According to a LinkedIn study:
Women end up applying to 20% fewer jobs than men.
When looking at profiles on LinkedIn, recruiters are 13% less likely to look at woman’s profile if it shows up on a search – yet both are as qualified.
In contrast, if a woman does apply for a job, she is 16% more likely than a man to get hired, and 18% more likely when applying for more senior roles.
However, women only apply to a role if they feel that they are extremely qualified. This indicates that women are not pursuing stretch opportunities as a result.
Women are less likely to ask for a referral.
Diversity gap in energy
According to a report published by the IRENA, the renewable energy industry currently employs about 32% women, compared to 22% in the global oil and gas industry.
However, within this industry more women work in administrative jobs (45%) than in STEM related roles (32%).
It is important to recognize that women can generate a vital dynamic force to spark change in the energy sector, this can happen through access to training and skills development programs as well as more active recruitment.
We need to attract more female talent into the sector and increase the pipeline of female leaders.
Especially by having more faces of relatable women at the top that can prove to be role models.
Why are women less likely to consider a career or career change?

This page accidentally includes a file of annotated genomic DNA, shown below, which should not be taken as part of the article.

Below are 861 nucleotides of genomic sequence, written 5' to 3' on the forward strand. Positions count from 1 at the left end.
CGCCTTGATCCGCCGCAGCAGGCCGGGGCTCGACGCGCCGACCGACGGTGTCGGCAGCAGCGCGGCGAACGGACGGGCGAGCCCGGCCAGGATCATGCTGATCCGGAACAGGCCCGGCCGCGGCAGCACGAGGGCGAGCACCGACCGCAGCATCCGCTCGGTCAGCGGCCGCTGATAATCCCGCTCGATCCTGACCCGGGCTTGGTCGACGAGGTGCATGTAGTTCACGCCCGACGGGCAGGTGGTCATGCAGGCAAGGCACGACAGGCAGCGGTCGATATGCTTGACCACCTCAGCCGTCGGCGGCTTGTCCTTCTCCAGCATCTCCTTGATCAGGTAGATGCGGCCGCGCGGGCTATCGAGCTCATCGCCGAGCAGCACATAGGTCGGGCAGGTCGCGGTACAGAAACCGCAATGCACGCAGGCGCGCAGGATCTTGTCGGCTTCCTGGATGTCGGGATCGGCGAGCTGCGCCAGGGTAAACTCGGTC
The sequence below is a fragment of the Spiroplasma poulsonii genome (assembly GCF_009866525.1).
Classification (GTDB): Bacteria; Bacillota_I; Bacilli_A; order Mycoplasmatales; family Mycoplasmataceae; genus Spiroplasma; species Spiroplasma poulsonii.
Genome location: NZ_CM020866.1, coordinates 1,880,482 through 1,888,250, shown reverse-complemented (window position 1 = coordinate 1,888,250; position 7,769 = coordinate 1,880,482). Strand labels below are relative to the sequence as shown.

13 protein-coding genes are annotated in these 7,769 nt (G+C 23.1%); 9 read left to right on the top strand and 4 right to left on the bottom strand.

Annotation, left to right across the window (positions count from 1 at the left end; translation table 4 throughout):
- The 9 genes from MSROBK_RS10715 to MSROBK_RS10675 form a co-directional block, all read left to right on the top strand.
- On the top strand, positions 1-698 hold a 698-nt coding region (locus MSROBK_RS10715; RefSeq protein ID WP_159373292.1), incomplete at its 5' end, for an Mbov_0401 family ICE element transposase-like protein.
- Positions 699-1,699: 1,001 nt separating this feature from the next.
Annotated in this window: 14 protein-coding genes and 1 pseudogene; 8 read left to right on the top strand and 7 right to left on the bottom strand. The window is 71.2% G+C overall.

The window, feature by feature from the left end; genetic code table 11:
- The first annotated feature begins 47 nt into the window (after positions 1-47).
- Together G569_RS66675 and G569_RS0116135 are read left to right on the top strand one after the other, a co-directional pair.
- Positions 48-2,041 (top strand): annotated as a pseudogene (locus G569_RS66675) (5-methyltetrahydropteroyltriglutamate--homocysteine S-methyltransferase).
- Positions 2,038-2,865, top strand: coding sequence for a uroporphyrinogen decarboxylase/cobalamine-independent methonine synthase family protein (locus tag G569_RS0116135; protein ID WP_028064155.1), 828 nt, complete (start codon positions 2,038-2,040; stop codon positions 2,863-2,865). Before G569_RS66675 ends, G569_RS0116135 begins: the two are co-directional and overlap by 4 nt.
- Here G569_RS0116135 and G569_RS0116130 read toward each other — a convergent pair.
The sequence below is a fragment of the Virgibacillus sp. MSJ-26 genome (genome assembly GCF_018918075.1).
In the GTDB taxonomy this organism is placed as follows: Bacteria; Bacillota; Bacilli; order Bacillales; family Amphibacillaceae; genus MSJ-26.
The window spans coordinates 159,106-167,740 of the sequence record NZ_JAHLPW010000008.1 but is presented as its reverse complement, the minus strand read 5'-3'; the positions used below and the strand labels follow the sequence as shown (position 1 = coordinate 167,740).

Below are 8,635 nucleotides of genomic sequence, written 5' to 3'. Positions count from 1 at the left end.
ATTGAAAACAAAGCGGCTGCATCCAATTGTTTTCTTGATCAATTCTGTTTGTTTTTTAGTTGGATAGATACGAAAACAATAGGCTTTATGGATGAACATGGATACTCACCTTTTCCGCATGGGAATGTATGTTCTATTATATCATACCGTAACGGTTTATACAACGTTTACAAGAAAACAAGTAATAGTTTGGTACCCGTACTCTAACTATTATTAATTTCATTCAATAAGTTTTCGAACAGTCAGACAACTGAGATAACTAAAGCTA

Women tend to have more responsibilities than men in the sense that family priorities can come in between their career.
Motherhood is a 24/7 job which means that a woman may not be able to aspire for a career as it can be difficult to balance the two roles.
Women don’t like risk and they do not switch jobs as often due to the fear of the loss of financial stability. This means that women generally cannot afford to develop their skills staying at one company for a long period of time.
Additionally, some women tend to have a lower self-esteem than their male peers with the same qualifications.
To combat this issue we firmly assert our belief in headhunting.
Solutions - how to get more women in energy positions
The greatest benefit from working from home could be for women, as with men recognizing the value of working from home, women could more freely choose flexible working arrangements without any stigma attached to it.
Set company and personal objectives with regards to diversity & inclusion. There is a business benefit of having D&I.
Education around unconscious bias. Working with a third party (e.g headhunter) opens the conversation that is sometimes overlooked within an organisation.
Encourage corporates to consider hiring women that come from different industries. Almost everyone has transferrable skills, especially in group functions e.g. IT, Finance, Legal, HR, Marketing.
Women energy networks should join forces globally. They are stronger together. With technology we could create a global movement of women in energy.
LinkedIn: Sunrock Recruitment Ltd
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